It goes without saying that breathing is essential for survival, providing cells with the oxygen they need to function. But new research finds breathing might serve another purpose; it might influence memory recall and regulate our response to fear.
In a study published in the Journal of Neuroscience, researchers reveal how breathing synchronizes activity in the human brain, producing varying effects on memory and fear response – dependent on whether one inhales or exhales.
Lead author Christina Zelano, assistant professor of neurology at Northwestern University Feinberg School of Medicine in Chicago, IL, and colleagues first came across the link between breathing and brain activity after analyzing seven patients with epilepsy.
A week before these patients were due to undergo brain surgery, their brain activity was measured via electrodes implanted into their brains, with the aim of pinpointing the source of their epileptic seizures.
On looking at the data, the team found that the patients’ brain activity changed with breathing, particularly in brain regions involved in the processing of odor, emotions, and memory – namely the olfactory cortex, amygdala, and hippocampus.
As a result, the researchers wanted to further investigate whether there is a link between breathing and cognitive functions linked to these brain regions – specifically, fear response and memory recall.
For their study, Zelano and colleagues recruited around 60 subjects and asked them to take part in experiments that tested memory function and fear response.
For the first experiment, participants were shown pictures of faces representing either fear or surprise and asked to quickly indicate which emotion was being expressed.
The subjects’ breathing patterns were measured during the experiment.
The researchers found that when participants inhaled, they were able to recognize fearful faces faster than when they exhaled, though this was not the case with surprised faces.
However, when the subjects performed the same task just by breathing through their mouths, subjects were no quicker at identifying fearful faces, suggesting that only inhalation through the nasal passage boosts fear response.
“If you are in a panic state, your breathing rhythm becomes faster,” explains Zelano.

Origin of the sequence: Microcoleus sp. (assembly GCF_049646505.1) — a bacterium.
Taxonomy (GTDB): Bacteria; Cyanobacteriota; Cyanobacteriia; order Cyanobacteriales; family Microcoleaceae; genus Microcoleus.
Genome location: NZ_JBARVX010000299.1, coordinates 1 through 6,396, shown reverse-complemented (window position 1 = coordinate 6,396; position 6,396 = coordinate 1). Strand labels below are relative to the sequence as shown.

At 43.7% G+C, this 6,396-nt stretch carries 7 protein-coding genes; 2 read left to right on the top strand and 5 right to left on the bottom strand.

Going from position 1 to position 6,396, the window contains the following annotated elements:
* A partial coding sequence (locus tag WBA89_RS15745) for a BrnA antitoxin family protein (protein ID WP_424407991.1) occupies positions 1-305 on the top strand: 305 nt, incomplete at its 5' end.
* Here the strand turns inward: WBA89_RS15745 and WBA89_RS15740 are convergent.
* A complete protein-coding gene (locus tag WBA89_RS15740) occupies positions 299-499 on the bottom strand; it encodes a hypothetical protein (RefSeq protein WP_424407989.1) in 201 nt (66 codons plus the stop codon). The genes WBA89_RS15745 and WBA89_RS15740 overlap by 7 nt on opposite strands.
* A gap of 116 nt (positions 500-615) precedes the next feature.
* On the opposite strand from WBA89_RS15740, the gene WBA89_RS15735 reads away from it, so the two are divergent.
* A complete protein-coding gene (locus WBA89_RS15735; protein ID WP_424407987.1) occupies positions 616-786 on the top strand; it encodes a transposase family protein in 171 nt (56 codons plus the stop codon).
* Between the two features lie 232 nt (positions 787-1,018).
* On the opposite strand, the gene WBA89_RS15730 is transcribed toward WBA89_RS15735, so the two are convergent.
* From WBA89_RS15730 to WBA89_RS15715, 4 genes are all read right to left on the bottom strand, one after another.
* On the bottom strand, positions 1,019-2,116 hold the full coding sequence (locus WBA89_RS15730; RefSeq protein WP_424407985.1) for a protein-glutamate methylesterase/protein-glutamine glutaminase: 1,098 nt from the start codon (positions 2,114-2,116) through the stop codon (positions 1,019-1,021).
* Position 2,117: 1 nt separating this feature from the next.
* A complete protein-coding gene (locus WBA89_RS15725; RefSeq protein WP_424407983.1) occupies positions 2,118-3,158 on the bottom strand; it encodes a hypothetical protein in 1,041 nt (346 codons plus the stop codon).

“As a result you’ll spend proportionally more time inhaling than when in a calm state,” she adds. “Thus, our body’s innate response to fear with faster breathing could have a positive impact on brain function and result in faster response times to dangerous stimuli in the environment.”
In another experiment, the participants were presented with pictures of different objects on a computer screen, which they were asked to remember. Later on, subjects were asked to recall the images.
The researchers found that the subjects were better able to recall the images when they inhaled, compared with when they exhaled.
Similar to the previous experiment, the link between better memory recall and breathing disappeared when subjects were breathing through the mouth.
All in all, the authors believe their findings suggest breathing is not just necessary for oxygen, but that it also plays a role in brain activity and behavior.
“One of the major findings in this study is that there is a dramatic difference in brain activity in the amygdala and hippocampus during inhalation compared with exhalation. When you breathe in, we discovered you are stimulating neurons in the olfactory cortex, amygdala and hippocampus, all across the limbic system.”
What is more, Zelano says their findings may shed light on the mechanisms underlying meditation practices that involve focused breathing techniques.
“When you inhale, you are in a sense synchronizing brain oscillations across the limbic network,” she adds.